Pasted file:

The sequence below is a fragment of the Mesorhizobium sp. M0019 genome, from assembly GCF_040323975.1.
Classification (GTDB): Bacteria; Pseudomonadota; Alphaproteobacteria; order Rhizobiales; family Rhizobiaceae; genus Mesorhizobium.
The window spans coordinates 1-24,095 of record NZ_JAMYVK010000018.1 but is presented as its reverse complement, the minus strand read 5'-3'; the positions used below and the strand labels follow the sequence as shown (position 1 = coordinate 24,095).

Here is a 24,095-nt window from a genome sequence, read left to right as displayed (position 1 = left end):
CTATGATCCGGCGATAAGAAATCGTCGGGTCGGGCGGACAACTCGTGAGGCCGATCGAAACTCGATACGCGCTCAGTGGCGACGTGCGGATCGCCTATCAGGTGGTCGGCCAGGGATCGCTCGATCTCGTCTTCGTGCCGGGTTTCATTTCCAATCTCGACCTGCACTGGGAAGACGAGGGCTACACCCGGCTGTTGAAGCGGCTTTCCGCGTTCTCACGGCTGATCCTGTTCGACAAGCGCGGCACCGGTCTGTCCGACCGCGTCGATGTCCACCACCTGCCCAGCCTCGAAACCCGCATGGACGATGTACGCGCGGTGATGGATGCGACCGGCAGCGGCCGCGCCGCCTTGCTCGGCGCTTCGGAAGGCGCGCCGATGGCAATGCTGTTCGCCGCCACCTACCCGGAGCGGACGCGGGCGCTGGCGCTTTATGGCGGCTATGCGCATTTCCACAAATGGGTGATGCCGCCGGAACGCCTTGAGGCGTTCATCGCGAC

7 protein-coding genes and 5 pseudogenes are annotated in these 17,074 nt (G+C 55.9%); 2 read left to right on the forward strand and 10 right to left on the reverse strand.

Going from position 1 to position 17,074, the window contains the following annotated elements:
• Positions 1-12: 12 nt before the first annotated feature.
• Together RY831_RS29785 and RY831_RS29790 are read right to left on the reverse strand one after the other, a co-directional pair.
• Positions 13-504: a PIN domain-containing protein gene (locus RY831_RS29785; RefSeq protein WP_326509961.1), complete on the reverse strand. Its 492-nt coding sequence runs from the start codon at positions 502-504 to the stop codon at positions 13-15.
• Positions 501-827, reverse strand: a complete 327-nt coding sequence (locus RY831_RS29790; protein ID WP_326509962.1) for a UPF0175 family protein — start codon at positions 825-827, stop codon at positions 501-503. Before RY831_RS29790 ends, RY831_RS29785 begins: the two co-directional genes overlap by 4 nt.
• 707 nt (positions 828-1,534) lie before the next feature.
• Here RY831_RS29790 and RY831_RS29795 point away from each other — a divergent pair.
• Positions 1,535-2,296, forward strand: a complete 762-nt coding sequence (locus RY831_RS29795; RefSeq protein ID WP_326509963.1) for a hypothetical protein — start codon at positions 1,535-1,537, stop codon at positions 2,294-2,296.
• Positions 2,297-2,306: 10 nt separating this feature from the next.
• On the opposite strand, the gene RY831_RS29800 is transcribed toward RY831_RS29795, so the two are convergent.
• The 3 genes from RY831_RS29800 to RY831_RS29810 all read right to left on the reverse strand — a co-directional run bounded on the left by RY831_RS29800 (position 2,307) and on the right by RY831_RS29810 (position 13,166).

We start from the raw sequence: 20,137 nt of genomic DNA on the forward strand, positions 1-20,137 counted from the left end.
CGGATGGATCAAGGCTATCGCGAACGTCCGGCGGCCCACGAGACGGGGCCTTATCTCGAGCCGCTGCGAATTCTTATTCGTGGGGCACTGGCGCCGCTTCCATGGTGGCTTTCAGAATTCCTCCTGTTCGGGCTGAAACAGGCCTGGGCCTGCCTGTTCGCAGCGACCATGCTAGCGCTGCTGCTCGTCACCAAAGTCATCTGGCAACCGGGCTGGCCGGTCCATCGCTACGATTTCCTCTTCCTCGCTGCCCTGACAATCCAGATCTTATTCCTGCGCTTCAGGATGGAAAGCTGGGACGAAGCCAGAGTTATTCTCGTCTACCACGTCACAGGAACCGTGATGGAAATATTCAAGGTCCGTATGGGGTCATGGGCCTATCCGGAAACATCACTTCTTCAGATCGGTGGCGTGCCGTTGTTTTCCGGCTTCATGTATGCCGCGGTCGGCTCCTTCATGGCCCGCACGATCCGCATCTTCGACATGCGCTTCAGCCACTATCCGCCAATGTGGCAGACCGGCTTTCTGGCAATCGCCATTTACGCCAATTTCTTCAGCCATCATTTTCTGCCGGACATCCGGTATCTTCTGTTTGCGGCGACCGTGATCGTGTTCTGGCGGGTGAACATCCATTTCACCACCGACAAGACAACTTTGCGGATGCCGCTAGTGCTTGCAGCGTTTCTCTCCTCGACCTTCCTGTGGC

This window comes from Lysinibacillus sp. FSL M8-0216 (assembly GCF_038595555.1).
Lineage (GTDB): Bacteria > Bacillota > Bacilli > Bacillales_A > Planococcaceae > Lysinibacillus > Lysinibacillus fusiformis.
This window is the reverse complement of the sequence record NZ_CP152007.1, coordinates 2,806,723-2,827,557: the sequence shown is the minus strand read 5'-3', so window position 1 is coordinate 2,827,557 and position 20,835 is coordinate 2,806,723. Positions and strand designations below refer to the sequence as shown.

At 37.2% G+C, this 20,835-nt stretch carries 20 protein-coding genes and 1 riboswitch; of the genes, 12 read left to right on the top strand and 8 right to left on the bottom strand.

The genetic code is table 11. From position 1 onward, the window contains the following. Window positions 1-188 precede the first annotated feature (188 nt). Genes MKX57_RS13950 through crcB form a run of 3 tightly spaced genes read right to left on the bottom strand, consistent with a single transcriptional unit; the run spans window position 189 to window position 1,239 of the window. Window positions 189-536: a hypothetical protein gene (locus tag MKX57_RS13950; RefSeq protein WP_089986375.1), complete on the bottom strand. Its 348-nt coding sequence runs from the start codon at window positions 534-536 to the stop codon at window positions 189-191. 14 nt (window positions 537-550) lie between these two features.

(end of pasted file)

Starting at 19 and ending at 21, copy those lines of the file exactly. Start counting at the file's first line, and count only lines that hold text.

CGGATGGATCAAGGCTATCGCGAACGTCCGGCGGCCCACGAGACGGGGCCTTATCTCGAGCCGCTGCGAATTCTTATTCGTGGGGCACTGGCGCCGCTTCCATGGTGGCTTTCAGAATTCCTCCTGTTCGGGCTGAAACAGGCCTGGGCCTGCCTGTTCGCAGCGACCATGCTAGCGCTGCTGCTCGTCACCAAAGTCATCTGGCAACCGGGCTGGCCGGTCCATCGCTACGATTTCCTCTTCCTCGCTGCCCTGACAATCCAGATCTTATTCCTGCGCTTCAGGATGGAAAGCTGGGACGAAGCCAGAGTTATTCTCGTCTACCACGTCACAGGAACCGTGATGGAAATATTCAAGGTCCGTATGGGGTCATGGGCCTATCCGGAAACATCACTTCTTCAGATCGGTGGCGTGCCGTTGTTTTCCGGCTTCATGTATGCCGCGGTCGGCTCCTTCATGGCCCGCACGATCCGCATCTTCGACATGCGCTTCAGCCACTATCCGCCAATGTGGCAGACCGGCTTTCTGGCAATCGCCATTTACGCCAATTTCTTCAGCCATCATTTTCTGCCGGACATCCGGTATCTTCTGTTTGCGGCGACCGTGATCGTGTTCTGGCGGGTGAACATCCATTTCACCACCGACAAGACAACTTTGCGGATGCCGCTAGTGCTTGCAGCGTTTCTCTCCTCGACCTTCCTGTGGC

This window comes from Lysinibacillus sp. FSL M8-0216 (assembly GCF_038595555.1).
Lineage (GTDB): Bacteria > Bacillota > Bacilli > Bacillales_A > Planococcaceae > Lysinibacillus > Lysinibacillus fusiformis.